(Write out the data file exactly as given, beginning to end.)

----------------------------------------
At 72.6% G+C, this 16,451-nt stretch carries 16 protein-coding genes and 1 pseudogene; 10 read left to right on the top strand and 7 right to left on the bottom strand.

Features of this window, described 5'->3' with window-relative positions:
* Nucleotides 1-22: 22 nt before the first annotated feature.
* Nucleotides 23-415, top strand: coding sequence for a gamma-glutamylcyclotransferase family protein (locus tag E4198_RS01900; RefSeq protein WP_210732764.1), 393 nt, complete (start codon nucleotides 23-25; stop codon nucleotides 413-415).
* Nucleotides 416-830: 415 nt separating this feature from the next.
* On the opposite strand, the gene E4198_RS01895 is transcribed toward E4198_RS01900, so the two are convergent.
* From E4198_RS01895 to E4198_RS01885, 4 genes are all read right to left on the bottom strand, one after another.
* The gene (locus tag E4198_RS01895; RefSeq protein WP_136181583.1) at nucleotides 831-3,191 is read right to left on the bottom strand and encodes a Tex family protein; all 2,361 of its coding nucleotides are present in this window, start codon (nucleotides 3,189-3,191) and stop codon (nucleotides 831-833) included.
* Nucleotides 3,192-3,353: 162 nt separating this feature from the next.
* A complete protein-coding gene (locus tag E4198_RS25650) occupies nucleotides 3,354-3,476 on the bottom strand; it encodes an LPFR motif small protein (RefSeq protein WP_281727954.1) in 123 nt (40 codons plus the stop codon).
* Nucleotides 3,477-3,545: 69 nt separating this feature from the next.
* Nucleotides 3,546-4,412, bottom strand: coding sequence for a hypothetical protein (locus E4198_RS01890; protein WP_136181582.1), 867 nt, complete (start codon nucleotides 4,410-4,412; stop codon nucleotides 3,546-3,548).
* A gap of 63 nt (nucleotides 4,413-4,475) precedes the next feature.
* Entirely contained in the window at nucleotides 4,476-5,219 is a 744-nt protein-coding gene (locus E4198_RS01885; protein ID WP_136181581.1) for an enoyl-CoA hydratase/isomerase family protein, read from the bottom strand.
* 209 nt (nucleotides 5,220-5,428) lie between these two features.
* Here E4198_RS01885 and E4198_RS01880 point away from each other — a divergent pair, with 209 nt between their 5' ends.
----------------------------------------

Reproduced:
At 72.6% G+C, this 16,451-nt stretch carries 16 protein-coding genes and 1 pseudogene; 10 read left to right on the top strand and 7 right to left on the bottom strand.

Features of this window, described 5'->3' with window-relative positions:
* Nucleotides 1-22: 22 nt before the first annotated feature.
* Nucleotides 23-415, top strand: coding sequence for a gamma-glutamylcyclotransferase family protein (locus tag E4198_RS01900; RefSeq protein WP_210732764.1), 393 nt, complete (start codon nucleotides 23-25; stop codon nucleotides 413-415).
* Nucleotides 416-830: 415 nt separating this feature from the next.
* On the opposite strand, the gene E4198_RS01895 is transcribed toward E4198_RS01900, so the two are convergent.
* From E4198_RS01895 to E4198_RS01885, 4 genes are all read right to left on the bottom strand, one after another.
* The gene (locus tag E4198_RS01895; RefSeq protein WP_136181583.1) at nucleotides 831-3,191 is read right to left on the bottom strand and encodes a Tex family protein; all 2,361 of its coding nucleotides are present in this window, start codon (nucleotides 3,189-3,191) and stop codon (nucleotides 831-833) included.
* Nucleotides 3,192-3,353: 162 nt separating this feature from the next.
* A complete protein-coding gene (locus tag E4198_RS25650) occupies nucleotides 3,354-3,476 on the bottom strand; it encodes an LPFR motif small protein (RefSeq protein WP_281727954.1) in 123 nt (40 codons plus the stop codon).
* Nucleotides 3,477-3,545: 69 nt separating this feature from the next.
* Nucleotides 3,546-4,412, bottom strand: coding sequence for a hypothetical protein (locus E4198_RS01890; protein WP_136181582.1), 867 nt, complete (start codon nucleotides 4,410-4,412; stop codon nucleotides 3,546-3,548).
* A gap of 63 nt (nucleotides 4,413-4,475) precedes the next feature.
* Entirely contained in the window at nucleotides 4,476-5,219 is a 744-nt protein-coding gene (locus E4198_RS01885; protein ID WP_136181581.1) for an enoyl-CoA hydratase/isomerase family protein, read from the bottom strand.
* 209 nt (nucleotides 5,220-5,428) lie between these two features.
* Here E4198_RS01885 and E4198_RS01880 point away from each other — a divergent pair, with 209 nt between their 5' ends.